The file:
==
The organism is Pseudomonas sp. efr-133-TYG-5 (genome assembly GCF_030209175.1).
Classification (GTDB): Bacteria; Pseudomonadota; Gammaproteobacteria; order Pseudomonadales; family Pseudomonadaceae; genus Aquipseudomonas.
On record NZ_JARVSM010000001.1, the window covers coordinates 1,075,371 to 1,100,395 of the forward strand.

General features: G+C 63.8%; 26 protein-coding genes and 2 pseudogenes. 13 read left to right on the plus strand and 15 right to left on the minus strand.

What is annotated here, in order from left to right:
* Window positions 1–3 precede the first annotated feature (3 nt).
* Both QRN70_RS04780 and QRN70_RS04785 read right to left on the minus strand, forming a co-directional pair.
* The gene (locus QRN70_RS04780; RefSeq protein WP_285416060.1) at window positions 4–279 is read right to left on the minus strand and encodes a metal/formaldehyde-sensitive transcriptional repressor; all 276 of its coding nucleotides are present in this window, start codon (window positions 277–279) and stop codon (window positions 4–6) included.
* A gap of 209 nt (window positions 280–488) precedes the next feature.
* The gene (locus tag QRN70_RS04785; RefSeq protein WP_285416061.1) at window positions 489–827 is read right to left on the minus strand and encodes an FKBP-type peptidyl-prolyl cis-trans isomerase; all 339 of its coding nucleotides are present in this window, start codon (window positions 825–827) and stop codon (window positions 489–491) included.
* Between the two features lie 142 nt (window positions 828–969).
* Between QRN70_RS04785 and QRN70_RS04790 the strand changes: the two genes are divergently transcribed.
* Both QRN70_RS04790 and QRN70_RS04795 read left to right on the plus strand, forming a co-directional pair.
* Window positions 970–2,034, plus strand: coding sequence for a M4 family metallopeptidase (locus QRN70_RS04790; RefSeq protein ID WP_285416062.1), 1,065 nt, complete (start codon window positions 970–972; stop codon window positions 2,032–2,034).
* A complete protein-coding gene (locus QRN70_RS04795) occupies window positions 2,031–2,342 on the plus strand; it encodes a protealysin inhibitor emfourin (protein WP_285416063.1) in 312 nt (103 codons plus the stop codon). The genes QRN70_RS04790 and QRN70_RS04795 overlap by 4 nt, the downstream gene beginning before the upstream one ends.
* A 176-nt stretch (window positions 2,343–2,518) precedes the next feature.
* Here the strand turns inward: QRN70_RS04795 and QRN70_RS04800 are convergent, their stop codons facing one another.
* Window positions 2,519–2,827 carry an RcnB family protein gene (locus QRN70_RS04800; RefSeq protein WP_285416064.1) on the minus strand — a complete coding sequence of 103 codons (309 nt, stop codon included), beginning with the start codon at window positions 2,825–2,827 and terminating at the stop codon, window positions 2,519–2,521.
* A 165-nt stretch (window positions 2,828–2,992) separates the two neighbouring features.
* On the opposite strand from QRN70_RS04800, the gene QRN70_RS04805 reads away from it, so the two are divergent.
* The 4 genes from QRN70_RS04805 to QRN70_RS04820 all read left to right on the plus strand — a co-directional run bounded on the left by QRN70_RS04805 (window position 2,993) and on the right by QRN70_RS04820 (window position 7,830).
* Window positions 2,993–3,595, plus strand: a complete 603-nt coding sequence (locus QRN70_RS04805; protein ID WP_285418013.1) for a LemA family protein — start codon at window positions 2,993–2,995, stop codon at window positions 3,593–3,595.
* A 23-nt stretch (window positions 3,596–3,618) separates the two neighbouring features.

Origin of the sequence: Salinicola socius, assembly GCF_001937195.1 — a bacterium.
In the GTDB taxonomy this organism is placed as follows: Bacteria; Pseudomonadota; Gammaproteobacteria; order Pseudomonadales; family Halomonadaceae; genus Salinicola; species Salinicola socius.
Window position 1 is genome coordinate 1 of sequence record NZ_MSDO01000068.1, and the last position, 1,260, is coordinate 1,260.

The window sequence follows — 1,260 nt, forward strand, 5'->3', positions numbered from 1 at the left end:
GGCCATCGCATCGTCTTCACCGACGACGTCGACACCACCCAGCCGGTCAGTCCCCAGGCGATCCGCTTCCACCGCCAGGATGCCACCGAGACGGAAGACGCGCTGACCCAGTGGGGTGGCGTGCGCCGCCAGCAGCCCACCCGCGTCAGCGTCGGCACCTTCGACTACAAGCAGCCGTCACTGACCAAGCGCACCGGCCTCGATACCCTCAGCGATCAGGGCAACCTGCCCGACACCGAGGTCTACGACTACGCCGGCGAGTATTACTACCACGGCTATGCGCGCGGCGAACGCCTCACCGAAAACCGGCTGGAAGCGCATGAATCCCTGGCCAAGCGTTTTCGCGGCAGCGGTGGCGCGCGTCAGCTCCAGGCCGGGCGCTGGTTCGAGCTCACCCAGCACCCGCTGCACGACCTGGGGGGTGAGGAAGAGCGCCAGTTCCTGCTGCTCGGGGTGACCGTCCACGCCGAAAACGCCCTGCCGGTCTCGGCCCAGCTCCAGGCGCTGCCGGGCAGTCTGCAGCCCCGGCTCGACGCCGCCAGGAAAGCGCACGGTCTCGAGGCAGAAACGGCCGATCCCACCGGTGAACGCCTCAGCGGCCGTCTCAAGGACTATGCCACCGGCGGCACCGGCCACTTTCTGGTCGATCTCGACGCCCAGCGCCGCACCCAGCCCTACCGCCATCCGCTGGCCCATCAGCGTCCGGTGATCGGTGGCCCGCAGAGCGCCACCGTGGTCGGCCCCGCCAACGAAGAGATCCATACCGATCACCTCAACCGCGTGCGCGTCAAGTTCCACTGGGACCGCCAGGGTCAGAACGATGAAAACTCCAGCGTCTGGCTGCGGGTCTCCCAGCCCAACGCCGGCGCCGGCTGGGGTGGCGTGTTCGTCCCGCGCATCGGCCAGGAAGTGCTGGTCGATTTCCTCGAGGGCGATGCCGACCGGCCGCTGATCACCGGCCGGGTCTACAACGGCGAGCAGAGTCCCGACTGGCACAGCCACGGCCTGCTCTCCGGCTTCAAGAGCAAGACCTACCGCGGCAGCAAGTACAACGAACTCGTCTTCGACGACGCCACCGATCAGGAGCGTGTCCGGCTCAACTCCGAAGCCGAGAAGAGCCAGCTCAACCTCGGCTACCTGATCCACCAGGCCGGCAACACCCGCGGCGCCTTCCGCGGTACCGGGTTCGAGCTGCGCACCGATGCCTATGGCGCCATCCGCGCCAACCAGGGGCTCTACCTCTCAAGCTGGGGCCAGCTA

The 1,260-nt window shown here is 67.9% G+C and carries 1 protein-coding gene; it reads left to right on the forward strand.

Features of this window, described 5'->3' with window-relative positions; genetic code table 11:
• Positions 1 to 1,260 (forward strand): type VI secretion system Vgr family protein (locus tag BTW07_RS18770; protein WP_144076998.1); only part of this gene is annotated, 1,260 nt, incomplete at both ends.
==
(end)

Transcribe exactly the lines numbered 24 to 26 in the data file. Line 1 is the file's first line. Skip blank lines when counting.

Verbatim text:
Origin of the sequence: Salinicola socius, assembly GCF_001937195.1 — a bacterium.
In the GTDB taxonomy this organism is placed as follows: Bacteria; Pseudomonadota; Gammaproteobacteria; order Pseudomonadales; family Halomonadaceae; genus Salinicola; species Salinicola socius.
Window position 1 is genome coordinate 1 of sequence record NZ_MSDO01000068.1, and the last position, 1,260, is coordinate 1,260.